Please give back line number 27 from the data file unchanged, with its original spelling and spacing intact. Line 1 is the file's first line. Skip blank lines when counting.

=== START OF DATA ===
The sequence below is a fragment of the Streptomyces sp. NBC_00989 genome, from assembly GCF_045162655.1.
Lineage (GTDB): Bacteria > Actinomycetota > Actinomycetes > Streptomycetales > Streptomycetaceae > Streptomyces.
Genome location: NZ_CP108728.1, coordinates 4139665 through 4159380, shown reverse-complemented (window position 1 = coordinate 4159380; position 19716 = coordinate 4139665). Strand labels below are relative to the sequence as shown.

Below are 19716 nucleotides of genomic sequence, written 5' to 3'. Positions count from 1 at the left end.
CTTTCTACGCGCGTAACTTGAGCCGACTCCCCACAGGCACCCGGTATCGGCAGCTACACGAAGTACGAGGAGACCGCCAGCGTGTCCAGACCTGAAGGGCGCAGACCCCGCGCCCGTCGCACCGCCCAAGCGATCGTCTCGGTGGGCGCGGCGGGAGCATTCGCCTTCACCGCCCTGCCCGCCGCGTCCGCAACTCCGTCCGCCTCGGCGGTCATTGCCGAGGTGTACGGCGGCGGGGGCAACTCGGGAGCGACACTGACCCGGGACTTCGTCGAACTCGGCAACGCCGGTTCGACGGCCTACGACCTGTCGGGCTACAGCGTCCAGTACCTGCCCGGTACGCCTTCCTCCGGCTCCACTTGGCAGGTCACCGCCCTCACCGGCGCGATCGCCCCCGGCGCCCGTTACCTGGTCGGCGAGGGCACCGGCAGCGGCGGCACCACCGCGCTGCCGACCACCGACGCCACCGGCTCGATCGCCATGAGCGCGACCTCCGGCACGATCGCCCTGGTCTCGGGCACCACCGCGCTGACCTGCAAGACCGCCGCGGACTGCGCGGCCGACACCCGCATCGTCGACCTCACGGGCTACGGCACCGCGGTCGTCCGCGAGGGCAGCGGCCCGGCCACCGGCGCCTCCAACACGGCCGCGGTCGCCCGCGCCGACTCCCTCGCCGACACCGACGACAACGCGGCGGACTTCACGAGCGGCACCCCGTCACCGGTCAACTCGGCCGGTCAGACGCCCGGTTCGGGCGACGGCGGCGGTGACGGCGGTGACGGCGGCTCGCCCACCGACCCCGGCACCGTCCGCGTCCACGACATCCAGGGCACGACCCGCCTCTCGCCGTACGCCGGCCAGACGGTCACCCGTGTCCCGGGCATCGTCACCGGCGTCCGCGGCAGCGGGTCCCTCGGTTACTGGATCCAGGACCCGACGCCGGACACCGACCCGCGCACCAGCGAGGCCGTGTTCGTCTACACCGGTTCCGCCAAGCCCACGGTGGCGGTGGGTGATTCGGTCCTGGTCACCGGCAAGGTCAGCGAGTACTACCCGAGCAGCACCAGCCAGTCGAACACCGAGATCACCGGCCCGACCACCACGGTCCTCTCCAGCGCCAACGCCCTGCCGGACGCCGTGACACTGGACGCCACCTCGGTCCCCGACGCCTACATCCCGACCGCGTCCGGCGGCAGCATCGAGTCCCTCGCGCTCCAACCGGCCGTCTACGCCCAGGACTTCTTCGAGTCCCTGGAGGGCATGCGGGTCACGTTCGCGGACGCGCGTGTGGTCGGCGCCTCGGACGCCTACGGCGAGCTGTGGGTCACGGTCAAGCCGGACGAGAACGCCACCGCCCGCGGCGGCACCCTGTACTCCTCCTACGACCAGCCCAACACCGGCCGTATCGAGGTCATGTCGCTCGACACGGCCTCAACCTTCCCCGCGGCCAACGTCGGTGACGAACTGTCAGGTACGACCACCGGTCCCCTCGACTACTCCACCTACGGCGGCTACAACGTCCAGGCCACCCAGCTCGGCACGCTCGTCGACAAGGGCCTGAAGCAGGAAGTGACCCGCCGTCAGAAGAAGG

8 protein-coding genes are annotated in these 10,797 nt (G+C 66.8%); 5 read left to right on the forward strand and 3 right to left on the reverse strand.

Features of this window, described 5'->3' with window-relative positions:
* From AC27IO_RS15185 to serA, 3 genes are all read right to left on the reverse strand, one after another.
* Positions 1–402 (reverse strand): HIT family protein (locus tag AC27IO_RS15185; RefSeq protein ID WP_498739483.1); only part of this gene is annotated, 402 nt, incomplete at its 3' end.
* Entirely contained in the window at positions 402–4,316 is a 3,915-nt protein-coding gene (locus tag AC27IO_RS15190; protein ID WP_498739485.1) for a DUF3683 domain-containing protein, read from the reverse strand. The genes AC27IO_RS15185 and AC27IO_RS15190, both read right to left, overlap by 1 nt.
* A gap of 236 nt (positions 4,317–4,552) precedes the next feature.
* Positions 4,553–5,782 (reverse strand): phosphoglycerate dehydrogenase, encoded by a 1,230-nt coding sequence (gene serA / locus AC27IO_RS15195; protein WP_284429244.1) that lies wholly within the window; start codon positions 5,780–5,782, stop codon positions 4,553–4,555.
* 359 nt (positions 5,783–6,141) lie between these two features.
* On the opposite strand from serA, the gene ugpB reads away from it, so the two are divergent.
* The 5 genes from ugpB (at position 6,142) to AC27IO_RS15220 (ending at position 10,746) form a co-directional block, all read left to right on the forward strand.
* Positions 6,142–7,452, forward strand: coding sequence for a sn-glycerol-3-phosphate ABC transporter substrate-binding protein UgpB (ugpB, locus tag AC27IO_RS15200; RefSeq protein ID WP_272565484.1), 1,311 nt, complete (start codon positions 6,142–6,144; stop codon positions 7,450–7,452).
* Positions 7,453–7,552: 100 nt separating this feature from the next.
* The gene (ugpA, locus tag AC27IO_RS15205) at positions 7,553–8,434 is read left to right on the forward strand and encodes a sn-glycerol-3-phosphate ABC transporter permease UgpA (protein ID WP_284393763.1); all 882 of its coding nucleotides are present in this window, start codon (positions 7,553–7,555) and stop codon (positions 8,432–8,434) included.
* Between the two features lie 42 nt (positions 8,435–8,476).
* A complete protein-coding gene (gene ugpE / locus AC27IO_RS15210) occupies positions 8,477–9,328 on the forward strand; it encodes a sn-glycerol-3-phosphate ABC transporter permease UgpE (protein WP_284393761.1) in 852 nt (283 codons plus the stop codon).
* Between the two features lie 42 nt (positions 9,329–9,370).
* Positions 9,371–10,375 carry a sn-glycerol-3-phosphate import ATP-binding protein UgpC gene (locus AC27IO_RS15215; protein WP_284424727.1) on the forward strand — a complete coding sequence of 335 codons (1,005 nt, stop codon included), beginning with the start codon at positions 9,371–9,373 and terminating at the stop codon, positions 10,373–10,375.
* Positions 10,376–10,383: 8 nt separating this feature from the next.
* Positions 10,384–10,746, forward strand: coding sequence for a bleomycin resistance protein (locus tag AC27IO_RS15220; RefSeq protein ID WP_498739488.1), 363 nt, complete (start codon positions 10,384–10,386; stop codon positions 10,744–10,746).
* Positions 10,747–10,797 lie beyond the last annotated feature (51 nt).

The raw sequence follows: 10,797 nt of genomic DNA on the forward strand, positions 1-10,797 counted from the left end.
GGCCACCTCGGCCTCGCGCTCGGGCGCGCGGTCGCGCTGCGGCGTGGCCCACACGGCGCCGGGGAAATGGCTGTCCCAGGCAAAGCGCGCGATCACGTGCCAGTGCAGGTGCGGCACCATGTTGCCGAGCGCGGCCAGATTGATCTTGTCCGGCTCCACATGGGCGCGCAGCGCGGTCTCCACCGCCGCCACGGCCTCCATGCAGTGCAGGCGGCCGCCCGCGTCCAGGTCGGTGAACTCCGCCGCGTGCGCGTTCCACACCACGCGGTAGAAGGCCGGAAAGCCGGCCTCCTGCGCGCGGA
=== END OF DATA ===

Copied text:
GGCCACCTCGGCCTCGCGCTCGGGCGCGCGGTCGCGCTGCGGCGTGGCCCACACGGCGCCGGGGAAATGGCTGTCCCAGGCAAAGCGCGCGATCACGTGCCAGTGCAGGTGCGGCACCATGTTGCCGAGCGCGGCCAGATTGATCTTGTCCGGCTCCACATGGGCGCGCAGCGCGGTCTCCACCGCCGCCACGGCCTCCATGCAGTGCAGGCGGCCGCCCGCGTCCAGGTCGGTGAACTCCGCCGCGTGCGCGTTCCACACCACGCGGTAGAAGGCCGGAAAGCCGGCCTCCTGCGCGCGGA